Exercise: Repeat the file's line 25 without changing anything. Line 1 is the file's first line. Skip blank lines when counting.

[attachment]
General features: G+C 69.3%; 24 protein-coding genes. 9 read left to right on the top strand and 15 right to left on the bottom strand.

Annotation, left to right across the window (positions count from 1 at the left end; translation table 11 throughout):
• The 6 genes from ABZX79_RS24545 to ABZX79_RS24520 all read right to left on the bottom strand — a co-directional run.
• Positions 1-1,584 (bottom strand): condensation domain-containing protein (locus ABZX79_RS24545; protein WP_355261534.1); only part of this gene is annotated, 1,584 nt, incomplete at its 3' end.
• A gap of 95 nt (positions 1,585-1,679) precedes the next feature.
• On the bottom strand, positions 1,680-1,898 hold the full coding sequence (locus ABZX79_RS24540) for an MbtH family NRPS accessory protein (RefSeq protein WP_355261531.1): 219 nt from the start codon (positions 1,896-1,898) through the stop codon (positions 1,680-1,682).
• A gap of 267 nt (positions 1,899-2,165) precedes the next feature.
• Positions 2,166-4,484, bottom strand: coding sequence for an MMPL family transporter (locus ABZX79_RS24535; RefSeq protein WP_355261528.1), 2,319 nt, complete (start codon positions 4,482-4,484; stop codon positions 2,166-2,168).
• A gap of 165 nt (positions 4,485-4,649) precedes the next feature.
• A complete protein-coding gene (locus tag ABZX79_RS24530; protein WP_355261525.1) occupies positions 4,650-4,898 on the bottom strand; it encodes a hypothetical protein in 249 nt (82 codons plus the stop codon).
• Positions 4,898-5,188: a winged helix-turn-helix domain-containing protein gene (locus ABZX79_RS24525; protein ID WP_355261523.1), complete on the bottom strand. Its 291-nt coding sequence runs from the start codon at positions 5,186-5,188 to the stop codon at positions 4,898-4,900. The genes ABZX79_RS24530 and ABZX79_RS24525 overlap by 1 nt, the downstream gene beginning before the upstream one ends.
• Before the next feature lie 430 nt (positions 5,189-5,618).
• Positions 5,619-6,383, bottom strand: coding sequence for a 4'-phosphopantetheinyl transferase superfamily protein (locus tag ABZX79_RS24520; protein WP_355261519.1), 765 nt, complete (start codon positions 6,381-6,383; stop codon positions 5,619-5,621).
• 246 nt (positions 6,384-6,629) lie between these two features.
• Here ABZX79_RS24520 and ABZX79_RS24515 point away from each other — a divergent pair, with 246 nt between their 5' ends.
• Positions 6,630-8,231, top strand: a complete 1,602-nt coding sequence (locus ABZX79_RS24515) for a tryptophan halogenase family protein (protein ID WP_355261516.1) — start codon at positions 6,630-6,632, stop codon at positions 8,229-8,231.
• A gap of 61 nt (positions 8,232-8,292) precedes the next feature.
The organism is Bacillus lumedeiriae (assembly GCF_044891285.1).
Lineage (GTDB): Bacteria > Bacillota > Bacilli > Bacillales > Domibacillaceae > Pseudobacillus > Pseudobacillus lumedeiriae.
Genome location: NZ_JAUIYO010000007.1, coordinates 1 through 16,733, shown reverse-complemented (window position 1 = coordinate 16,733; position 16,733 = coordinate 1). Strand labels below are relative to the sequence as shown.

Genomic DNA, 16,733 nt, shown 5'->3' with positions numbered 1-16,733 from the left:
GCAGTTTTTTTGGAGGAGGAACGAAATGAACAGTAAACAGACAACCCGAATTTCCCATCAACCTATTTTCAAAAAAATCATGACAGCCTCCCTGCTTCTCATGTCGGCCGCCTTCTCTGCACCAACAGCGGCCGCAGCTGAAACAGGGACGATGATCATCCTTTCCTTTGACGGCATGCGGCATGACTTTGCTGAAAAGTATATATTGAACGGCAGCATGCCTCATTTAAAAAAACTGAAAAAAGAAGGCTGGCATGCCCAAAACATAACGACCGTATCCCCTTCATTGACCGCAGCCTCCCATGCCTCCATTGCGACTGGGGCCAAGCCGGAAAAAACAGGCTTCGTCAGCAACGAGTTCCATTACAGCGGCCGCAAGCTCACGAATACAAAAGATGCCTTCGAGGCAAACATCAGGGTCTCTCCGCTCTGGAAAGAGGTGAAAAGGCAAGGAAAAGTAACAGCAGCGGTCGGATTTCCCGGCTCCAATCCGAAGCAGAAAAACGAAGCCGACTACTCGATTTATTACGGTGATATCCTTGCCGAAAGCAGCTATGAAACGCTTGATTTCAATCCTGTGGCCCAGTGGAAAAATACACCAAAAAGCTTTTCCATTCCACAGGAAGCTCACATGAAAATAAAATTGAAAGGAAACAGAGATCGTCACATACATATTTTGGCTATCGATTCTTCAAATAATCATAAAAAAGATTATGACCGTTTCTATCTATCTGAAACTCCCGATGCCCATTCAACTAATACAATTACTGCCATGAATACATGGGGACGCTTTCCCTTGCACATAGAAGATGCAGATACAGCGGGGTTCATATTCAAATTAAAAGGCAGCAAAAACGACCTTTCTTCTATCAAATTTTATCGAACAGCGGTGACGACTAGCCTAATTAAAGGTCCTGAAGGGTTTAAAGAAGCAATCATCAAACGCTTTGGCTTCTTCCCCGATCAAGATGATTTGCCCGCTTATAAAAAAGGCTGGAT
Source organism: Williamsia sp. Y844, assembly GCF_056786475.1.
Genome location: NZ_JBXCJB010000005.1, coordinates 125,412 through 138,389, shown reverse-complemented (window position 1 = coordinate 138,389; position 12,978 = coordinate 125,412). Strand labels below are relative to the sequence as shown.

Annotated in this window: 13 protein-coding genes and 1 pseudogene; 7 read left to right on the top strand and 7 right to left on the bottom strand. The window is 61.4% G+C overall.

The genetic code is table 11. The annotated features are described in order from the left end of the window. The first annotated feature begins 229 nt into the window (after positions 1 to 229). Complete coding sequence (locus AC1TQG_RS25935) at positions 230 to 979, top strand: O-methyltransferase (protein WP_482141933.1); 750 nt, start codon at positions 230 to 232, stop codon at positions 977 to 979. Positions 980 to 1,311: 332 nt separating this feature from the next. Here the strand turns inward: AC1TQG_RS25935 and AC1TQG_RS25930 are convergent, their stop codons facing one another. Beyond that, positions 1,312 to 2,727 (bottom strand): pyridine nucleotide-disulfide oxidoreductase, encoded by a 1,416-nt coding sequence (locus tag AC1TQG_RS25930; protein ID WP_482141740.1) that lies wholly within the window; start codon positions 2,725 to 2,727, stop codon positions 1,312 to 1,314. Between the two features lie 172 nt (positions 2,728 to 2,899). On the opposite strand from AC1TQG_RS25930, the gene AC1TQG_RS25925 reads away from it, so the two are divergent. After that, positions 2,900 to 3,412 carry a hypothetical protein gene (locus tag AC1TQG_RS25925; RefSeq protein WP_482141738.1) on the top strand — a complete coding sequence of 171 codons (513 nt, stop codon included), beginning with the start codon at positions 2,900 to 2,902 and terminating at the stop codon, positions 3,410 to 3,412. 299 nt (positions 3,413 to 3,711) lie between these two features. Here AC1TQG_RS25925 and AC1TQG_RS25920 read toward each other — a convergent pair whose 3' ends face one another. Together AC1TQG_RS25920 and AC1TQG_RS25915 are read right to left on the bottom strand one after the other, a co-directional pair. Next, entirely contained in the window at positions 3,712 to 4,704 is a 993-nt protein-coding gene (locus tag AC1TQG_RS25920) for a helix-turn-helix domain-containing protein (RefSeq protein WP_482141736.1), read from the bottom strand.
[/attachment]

Annotated in this window: 13 protein-coding genes and 1 pseudogene; 7 read left to right on the top strand and 7 right to left on the bottom strand. The window is 61.4% G+C overall.